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2008.04.25 From Turandot to tree planting: Western Mail interview


From Turandot to tree-planting with opera singer Simon Keenlyside


25 April 2008 by Mike Smith, Western Mail

http://icwales.icnetwork.co.uk/whats-on/whats-on-news/2008/04/25/from-turandot-to-tree-planting-with-opera-singer-simon-keenlyside-91466-20816991/

As the judge of a major singing competition, opera star Simon Keenlyside is concentrating on other people’s performances rather than his own. But, as he tells Mike Smith, it’s also giving him the chance to enjoy some time out in the countryside he adores

There’s no doubting that Simon Keenlyside is one of the hottest opera singers in the world. But, off stage, you are more likely to find him planting daffs in Carmarthenshire than sipping champagne with adoring fans.

For it is where he lives with his wife, the Spanish-born prima ballerina Zenaida Yanowsky, who is pregnant with the couple’s first child. And thanks to his latest project, he is now able to spend more time at home in Wales.

While Keenlyside, a baritone, may be much in demand from international opera houses, he is currently listening to others singing rather than performing himself.

He is among the judges for the Welsh Singers Competition – the search for the young competitor to represent Wales in the 2009 BBC Cardiff Singer of the World – which takes place at St David’s Hall, Cardiff, in June.

When I catch up with Keenlyside – the son of the violinist Raymond Keenlyside – he tells me all about his love for the Welsh countryside.

His passion for nature is nothing new. As a teenager he was a warden for the Royal Society for the Protection of Birds – he can still recognise every British birdsong – and later returned to Cambridge, where he had been a boy chorister, to study zoology. But he has long considered Carmarthenshire as his home.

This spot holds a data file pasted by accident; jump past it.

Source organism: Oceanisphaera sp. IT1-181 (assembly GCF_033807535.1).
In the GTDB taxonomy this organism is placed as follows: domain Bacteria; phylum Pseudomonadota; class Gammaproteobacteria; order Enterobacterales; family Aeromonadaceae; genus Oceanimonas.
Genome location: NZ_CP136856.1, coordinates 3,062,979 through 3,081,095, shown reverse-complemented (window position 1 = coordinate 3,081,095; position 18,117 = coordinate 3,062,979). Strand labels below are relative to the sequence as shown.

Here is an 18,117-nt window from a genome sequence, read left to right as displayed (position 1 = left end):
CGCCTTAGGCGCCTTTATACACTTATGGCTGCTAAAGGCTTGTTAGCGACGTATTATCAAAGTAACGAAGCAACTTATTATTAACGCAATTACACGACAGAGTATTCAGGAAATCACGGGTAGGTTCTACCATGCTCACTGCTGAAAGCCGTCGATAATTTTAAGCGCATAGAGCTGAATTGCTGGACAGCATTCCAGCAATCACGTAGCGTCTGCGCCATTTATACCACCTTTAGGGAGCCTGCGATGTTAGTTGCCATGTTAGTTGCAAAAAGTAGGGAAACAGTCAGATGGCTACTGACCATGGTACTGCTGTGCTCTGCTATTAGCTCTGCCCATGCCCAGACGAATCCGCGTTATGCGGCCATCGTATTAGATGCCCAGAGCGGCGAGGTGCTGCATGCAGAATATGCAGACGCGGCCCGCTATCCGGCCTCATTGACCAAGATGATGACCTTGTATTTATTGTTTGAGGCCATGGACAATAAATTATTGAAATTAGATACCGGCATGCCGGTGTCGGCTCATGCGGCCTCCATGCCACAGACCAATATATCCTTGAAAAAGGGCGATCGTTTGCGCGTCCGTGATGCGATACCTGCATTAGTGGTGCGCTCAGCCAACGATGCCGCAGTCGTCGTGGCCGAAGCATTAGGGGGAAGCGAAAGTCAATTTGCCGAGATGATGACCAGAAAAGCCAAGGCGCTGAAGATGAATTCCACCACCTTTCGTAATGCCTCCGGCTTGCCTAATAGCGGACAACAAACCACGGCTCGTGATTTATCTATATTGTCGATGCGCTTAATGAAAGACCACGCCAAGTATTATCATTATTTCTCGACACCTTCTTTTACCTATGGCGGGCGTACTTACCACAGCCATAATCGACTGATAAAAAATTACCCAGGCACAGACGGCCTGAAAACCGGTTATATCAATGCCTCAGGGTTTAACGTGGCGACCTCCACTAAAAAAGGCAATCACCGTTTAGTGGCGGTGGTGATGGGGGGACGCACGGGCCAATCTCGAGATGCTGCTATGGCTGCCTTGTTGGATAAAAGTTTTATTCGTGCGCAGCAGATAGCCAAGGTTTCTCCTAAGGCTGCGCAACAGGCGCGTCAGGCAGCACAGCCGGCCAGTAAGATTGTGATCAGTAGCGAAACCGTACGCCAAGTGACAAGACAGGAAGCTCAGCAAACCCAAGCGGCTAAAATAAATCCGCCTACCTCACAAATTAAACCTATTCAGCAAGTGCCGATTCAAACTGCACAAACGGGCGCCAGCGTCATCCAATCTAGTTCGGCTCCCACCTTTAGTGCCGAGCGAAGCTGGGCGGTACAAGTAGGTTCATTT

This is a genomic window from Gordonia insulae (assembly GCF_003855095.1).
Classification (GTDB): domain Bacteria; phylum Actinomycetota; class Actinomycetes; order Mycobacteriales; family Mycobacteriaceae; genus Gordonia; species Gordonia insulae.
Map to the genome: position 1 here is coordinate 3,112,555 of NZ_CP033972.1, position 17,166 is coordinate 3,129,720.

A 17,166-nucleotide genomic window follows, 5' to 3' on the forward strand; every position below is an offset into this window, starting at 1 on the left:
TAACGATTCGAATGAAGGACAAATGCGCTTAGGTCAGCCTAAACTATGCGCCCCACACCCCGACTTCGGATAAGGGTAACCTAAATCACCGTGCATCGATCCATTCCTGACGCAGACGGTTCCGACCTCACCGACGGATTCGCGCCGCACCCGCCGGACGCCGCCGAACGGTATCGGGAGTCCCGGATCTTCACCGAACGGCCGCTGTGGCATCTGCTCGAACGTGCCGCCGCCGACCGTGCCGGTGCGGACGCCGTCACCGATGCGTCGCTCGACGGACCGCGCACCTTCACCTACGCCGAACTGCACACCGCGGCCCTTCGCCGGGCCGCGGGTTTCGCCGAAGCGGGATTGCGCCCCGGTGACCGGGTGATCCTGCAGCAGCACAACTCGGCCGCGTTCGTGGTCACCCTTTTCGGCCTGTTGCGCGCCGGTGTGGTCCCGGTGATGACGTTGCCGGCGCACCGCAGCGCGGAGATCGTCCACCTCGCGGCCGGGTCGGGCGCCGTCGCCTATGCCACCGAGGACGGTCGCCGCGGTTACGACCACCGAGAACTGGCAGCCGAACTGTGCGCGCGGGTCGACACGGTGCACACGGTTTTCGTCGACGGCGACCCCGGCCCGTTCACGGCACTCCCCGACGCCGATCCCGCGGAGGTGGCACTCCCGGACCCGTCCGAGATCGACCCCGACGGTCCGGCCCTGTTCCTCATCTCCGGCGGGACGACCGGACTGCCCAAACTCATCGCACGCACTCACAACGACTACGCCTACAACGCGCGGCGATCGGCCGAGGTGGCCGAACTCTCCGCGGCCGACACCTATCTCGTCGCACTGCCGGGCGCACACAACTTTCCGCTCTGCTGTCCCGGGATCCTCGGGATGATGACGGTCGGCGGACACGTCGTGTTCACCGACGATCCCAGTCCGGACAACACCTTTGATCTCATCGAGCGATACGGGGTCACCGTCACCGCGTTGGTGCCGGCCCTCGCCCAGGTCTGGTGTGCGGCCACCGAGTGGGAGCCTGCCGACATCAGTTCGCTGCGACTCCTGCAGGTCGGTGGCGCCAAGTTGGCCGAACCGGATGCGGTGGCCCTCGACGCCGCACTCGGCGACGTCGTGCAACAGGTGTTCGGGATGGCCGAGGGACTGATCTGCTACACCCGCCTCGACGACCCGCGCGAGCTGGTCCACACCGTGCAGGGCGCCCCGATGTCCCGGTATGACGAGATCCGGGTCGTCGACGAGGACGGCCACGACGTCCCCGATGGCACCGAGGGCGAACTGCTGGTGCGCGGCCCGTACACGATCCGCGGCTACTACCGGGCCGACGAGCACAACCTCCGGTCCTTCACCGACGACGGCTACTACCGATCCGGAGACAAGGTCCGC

“My father had a long house cottage in Carmarthenshire and, because I was at boarding schools, all my holidays were in West Wales so it was my only home,” he reveals. “I bought the tiny cottage from him in 1985 when I was a student and I extended it, renovated it and planted umpteen trees.

“I then had the opportunity to buy the land around it – 17 acres of hill farm. We bought the farmhouse and for the last six years built it from the ground up. It looks like it has been there for 200 years. The long house is now owned by my brother and sister and they have extended it.

“We still have a lot of flowers to plant. We are planting between 6,000 and 10,000 bulbs a year, mainly Welsh bluebells and Welsh daffs. We are also planting 10,000 indigenous trees. When I complained that I would never see the oaks fully grown someone said, ‘You look at someone else’s trees now and someone will look at your trees in the future’.

“I want to bring the wildlife in. I can’t have the sheep in yet because the trees are too small. It will be at least five years before I can let the sheep in. But if I can’t keep the grass short I can’t get the wildflowers so it is quite an interesting equation.”

How much time Keenlyside gets to spend in Carmarthenshire depends on his and his wife’s work schedules from year to year. However, he says that as the children come along and they are bringing up a family, it will be a different priority.